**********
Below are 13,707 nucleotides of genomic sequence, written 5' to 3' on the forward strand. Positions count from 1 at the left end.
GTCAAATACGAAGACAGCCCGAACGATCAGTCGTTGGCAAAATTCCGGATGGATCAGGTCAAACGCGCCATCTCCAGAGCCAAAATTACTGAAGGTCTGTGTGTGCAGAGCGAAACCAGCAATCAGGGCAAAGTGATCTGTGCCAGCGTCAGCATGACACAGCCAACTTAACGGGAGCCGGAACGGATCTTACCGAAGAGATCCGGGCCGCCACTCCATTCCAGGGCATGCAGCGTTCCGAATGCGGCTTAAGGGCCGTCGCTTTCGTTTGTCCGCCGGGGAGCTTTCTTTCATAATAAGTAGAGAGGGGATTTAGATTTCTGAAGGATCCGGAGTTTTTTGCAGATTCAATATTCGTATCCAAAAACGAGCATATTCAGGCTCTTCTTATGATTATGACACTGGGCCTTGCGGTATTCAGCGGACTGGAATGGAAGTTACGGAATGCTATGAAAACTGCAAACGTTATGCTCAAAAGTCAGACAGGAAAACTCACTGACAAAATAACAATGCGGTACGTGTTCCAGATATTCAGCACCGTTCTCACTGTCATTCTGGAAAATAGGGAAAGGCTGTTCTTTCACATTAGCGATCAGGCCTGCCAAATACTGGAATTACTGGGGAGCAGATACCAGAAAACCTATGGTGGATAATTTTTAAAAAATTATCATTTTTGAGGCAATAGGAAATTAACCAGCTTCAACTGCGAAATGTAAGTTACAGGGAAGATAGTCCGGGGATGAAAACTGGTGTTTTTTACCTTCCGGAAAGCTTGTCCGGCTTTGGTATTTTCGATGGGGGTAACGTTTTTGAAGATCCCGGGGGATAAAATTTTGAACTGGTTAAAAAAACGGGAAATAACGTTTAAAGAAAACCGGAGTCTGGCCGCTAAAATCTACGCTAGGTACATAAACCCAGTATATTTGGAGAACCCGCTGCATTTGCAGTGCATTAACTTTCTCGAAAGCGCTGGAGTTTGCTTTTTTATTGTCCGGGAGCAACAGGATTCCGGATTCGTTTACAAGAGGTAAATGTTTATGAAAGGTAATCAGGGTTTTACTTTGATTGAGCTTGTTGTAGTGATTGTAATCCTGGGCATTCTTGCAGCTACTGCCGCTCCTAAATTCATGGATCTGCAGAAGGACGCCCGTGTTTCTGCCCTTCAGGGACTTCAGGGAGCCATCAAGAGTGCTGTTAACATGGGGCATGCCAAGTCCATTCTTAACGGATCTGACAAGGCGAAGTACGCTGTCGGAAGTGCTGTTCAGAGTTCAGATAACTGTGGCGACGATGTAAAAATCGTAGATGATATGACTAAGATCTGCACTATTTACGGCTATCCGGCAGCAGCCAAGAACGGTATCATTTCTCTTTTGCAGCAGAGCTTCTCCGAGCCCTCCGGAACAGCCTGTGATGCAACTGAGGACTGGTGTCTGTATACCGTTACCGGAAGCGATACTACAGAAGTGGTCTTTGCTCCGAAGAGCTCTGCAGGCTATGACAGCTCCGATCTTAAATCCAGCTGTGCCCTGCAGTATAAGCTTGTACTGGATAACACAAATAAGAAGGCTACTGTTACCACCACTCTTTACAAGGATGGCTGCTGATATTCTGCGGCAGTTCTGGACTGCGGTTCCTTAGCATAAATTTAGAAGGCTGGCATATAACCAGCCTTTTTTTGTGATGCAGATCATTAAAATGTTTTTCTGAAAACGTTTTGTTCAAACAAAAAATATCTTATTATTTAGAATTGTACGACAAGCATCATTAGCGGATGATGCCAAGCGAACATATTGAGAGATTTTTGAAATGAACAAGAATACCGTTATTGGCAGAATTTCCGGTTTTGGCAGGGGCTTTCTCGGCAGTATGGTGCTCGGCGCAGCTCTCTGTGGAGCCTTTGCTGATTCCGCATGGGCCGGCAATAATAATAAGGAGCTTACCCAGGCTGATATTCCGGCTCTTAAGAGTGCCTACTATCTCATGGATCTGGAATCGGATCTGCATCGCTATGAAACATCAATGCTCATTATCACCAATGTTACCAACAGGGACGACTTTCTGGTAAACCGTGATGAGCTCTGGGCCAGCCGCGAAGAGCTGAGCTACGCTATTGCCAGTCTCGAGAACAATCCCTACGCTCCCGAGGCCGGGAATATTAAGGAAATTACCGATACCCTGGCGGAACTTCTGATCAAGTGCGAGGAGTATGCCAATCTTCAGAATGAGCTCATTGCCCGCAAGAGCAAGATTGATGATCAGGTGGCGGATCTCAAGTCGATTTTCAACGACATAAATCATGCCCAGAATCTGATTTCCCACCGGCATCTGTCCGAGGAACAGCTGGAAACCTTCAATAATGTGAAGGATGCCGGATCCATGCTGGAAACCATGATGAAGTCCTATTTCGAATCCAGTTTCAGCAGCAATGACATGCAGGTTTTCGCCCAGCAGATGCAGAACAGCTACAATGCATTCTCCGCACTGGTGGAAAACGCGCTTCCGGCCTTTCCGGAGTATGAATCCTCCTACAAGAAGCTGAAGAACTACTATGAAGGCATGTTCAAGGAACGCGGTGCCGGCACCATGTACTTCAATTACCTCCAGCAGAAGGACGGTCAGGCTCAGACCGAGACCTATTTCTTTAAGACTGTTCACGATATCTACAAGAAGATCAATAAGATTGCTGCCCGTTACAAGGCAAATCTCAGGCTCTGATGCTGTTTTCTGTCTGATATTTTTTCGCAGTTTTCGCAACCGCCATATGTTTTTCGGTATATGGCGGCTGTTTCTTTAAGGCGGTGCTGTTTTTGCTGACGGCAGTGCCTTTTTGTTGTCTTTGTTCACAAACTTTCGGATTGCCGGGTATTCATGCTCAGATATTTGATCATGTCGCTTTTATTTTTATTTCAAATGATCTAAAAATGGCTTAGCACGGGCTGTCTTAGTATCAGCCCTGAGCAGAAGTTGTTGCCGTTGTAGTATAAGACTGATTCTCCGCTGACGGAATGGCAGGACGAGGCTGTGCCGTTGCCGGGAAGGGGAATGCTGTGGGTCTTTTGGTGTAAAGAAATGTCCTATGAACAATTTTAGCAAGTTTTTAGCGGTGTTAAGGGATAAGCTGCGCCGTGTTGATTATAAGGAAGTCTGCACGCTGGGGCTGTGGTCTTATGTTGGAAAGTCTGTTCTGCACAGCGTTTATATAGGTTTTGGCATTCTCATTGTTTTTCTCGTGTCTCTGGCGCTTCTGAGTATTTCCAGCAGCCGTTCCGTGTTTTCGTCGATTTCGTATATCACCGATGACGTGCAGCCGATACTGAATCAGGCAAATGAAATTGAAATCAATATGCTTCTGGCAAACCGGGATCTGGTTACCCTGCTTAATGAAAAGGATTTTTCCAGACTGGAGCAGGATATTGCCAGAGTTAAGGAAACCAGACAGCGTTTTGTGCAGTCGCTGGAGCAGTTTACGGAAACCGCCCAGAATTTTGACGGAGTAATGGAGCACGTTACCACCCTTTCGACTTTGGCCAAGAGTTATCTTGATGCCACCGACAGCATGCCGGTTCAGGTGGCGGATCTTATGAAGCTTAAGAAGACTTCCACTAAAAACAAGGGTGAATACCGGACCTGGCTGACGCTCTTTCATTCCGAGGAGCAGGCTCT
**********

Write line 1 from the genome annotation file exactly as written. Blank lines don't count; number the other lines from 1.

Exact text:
Below are 13,707 nucleotides of genomic sequence, written 5' to 3' on the forward strand. Positions count from 1 at the left end.